School Anxiety: What to Do if Your Kid Doesn’t Want to Go

My child is 10-years old and is refusing to go to school and complaining of physical aliments that have not been based in reality. What should I do?

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MOM: The first thing that people need to understand about school phobias is that it’s not actually a “school” phobia; it’s a fear of losing the parent, of being separated from the parent.

MOLLY: I bet that’s really misunderstood. I bet people think it mostly has to do with something going on at school.

MOM: It’s not about school. Well, occasionally it may be about school, but quite frankly I’ve never seen it about school. It’s about the separation from the parent. And for whatever reason – there’s a lot of stress going on in the house, whatever. For whatever reason, the child is afraid to separate from the parent.

Sometimes what you see are kids whose parents are always, always, always around. Parents who literally hover. This gives the message to the kid psychologically that she can’t make it on her own.

Now, you don’t expect a young child to make it on her own, but there are developmental steps occurring as the child begins to have a life outside of her home at school. So if the message that the parent gives is that the child is unable to manage without the parent, then the child will believe it.

The sad thing is that it’s really done out of a good heart on the parent’s part, because they feel that they’re loving and protecting their children as much as they can, and that’s true, but it can be overdone.

What you end up with is a child that’s frightened of the world out there and only feels safe with the parent. The kid doesn’t feel like she is grown up enough. Even if she might look grown up on the outside, on the inside she doesn’t feel like she can handle it. It feels too overwhelming and she might just decide to shut down from the world. These children figuratively cover up their heads with their blankets.

MOLLY: So what do you do if this happens?

MOM: The very first thing you do is enforce that the child has to go to school. It should not be an option to stay home. Once you get into an, “Okay, you can stay home from school” pattern, it’s a slippery slope.

Now, saying that, sometimes people might allow one day for a “mental health day”, and I think that’s okay, as long as it is accompanied with the clear message that tomorrow is back to school.

And then, if the reluctance to go to school continues, you probably need to get some professional help. The practice of not going to school is the kind of thing you don’t want to settle in for too long in a kid.

MOLLY: What could happen?

MOM: Well, these kids might find all kinds of ways not to leave home, or they could develop panic attacks. They might be reluctant to sleep overnight at friend’s house, or even have play dates without a parent. You might end up with a child who has a lot of resistance and anxiety around independent experiences. The panic is related to the separating from the parent.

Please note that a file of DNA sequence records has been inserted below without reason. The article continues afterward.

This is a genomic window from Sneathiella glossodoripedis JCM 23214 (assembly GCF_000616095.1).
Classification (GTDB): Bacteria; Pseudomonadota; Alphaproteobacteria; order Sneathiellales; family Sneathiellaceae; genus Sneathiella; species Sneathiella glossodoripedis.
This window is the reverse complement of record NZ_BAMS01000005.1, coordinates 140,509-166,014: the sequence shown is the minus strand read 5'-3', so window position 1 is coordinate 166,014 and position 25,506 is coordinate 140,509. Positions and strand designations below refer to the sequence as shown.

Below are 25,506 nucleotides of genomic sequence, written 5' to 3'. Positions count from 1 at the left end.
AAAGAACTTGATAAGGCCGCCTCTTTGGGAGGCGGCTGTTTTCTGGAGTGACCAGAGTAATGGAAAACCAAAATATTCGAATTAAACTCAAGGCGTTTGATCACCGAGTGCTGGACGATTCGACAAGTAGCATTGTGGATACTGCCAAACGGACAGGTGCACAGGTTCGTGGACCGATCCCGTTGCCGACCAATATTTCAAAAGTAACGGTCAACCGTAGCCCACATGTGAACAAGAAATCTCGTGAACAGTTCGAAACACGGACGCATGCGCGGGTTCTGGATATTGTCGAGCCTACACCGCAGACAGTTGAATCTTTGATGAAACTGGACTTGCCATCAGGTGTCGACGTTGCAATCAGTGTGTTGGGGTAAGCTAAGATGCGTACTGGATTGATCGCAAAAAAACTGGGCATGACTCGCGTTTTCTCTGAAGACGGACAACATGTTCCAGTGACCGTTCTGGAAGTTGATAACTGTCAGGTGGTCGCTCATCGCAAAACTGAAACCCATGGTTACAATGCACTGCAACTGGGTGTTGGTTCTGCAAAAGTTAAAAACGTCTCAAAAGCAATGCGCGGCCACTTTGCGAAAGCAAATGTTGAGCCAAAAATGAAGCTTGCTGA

MOLLY: So essentially they need to see a therapist.

MOM: Yeah, they do. And it’s not a hard cure.

MOLLY: So it’s not like a years and years thing.

MOM: No, it’s like a few months of therapy.

MOLLY: That’s it?

MOM: Yeah, that’s it. It’s not a hard thing to solve in therapy if you find a good therapist.

 

Experience this? Comment below if you’ve had success helping your child deal with school anxiety using other strategies. Or Contact US if you have other parenting questions you’d like to see addressed.

ding 16 comments on “School Anxiety: What to Do if Your Kid Doesn’t Want to Go

  1. I must say, I disagree. I think it is really important to honor your child’s feelings and to try to figure out what is going on in the classroom. When I was teaching, I had a few sensitive children with school phobia my first year teaching, and I realize that it was because I was inexperienced and not doing a good job monitoring the classroom environment. I noticed it less each year I taught. Also, I would say that school has become much more high pressure for younger kids with the high stakes testing. I imagine that sometimes it has to do with attachment, but I would think that more often, it has to do with the school.

    • Thank you Grace, it is really wonderful to hear the teacher’s perspective that is not “its not school’s fault, it your (parents) fault”. I couldnt agree more that the teacher’s ability to create a fun and engaging environment makes a big difference in how a child feels about school. Unfortunately, some teachers drill through the syllabus without truly connecting with the children. Bolor

  2. Dear Grace,
    Thanks so much for your comment. I certainly can see how what’s going on in the classroom can negatively affect a child. And probably easier to deal with than separation anxiety from the mother. I think my viewpoint on this is skewed by the number of patients I’ve seen where there is no reportable concern with the classroom but lies in the relationship with the parents. It may be that there is a new sibling in the family and the child is feeling “replaced” at home. There are all kinds of reasons. Probably it’s a good idea to check out the classroom situation before looking at the family dynamics in helping the child resolve this issue.
    Thanks so much for your input!

  3. What if your child has separation issues ONLY at school? What if your child won’t get out of the car and the parent has to walk or drag the child in? What if the child refuses to enter the classroom or kicks and punches the teacher when he is forced into it? And the ONLY time this behavior occurs is at school? What type of help would you recommend then?

    • Melinda – this sounds suspiciously like there’s someone at school he is frightened of (to go the lengths of hitting the teacher). If he’s not having separation issues outside of school, then I would narrow in on the school. I don’t know how old your child is, but when he is calm, I would have a serious conversation with him. If he can’t suggest reasons himself, I would run by him possibilities that you’ve thought of – is there bullying going on, does he have a serious conflict with his teacher, etc. Honestly, he sounds more frightened than anxious. I would also speak with his teacher for this year, and the one from last year and see if they can shed light on this. If none of this bears fruit, you might need to see a child therapist to help you figure it out.